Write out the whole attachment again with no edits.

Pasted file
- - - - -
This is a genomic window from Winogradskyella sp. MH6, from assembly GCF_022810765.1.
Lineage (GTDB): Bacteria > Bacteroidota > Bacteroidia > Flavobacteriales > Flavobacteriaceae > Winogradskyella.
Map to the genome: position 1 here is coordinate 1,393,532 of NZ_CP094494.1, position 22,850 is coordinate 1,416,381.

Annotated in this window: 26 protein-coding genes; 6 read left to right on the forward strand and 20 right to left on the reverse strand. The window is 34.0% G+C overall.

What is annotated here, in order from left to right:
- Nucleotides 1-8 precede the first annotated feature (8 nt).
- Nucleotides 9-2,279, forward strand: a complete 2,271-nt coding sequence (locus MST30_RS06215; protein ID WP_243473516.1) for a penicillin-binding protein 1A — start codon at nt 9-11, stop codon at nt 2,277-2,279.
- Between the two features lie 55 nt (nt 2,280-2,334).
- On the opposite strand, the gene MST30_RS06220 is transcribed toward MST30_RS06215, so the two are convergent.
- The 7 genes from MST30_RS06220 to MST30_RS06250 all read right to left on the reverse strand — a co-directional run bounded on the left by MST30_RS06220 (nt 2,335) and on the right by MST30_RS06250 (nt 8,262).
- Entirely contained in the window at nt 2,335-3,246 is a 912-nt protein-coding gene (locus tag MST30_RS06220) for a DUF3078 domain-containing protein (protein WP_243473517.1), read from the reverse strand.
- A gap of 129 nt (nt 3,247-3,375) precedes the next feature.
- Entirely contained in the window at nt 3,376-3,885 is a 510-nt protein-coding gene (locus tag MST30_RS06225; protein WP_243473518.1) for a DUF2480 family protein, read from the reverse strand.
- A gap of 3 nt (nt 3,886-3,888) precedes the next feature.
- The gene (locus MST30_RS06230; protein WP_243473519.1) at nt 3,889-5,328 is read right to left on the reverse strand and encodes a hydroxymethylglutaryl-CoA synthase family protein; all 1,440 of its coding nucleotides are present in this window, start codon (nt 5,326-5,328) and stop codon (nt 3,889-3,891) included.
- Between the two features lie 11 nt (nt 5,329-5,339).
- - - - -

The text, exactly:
This is a genomic window from Winogradskyella sp. MH6, from assembly GCF_022810765.1.
Lineage (GTDB): Bacteria > Bacteroidota > Bacteroidia > Flavobacteriales > Flavobacteriaceae > Winogradskyella.
Map to the genome: position 1 here is coordinate 1,393,532 of NZ_CP094494.1, position 22,850 is coordinate 1,416,381.

Annotated in this window: 26 protein-coding genes; 6 read left to right on the forward strand and 20 right to left on the reverse strand. The window is 34.0% G+C overall.

What is annotated here, in order from left to right:
- Nucleotides 1-8 precede the first annotated feature (8 nt).
- Nucleotides 9-2,279, forward strand: a complete 2,271-nt coding sequence (locus MST30_RS06215; protein ID WP_243473516.1) for a penicillin-binding protein 1A — start codon at nt 9-11, stop codon at nt 2,277-2,279.
- Between the two features lie 55 nt (nt 2,280-2,334).
- On the opposite strand, the gene MST30_RS06220 is transcribed toward MST30_RS06215, so the two are convergent.
- The 7 genes from MST30_RS06220 to MST30_RS06250 all read right to left on the reverse strand — a co-directional run bounded on the left by MST30_RS06220 (nt 2,335) and on the right by MST30_RS06250 (nt 8,262).
- Entirely contained in the window at nt 2,335-3,246 is a 912-nt protein-coding gene (locus tag MST30_RS06220) for a DUF3078 domain-containing protein (protein WP_243473517.1), read from the reverse strand.
- A gap of 129 nt (nt 3,247-3,375) precedes the next feature.
- Entirely contained in the window at nt 3,376-3,885 is a 510-nt protein-coding gene (locus tag MST30_RS06225; protein WP_243473518.1) for a DUF2480 family protein, read from the reverse strand.
- A gap of 3 nt (nt 3,886-3,888) precedes the next feature.
- The gene (locus MST30_RS06230; protein WP_243473519.1) at nt 3,889-5,328 is read right to left on the reverse strand and encodes a hydroxymethylglutaryl-CoA synthase family protein; all 1,440 of its coding nucleotides are present in this window, start codon (nt 5,326-5,328) and stop codon (nt 3,889-3,891) included.
- Between the two features lie 11 nt (nt 5,329-5,339).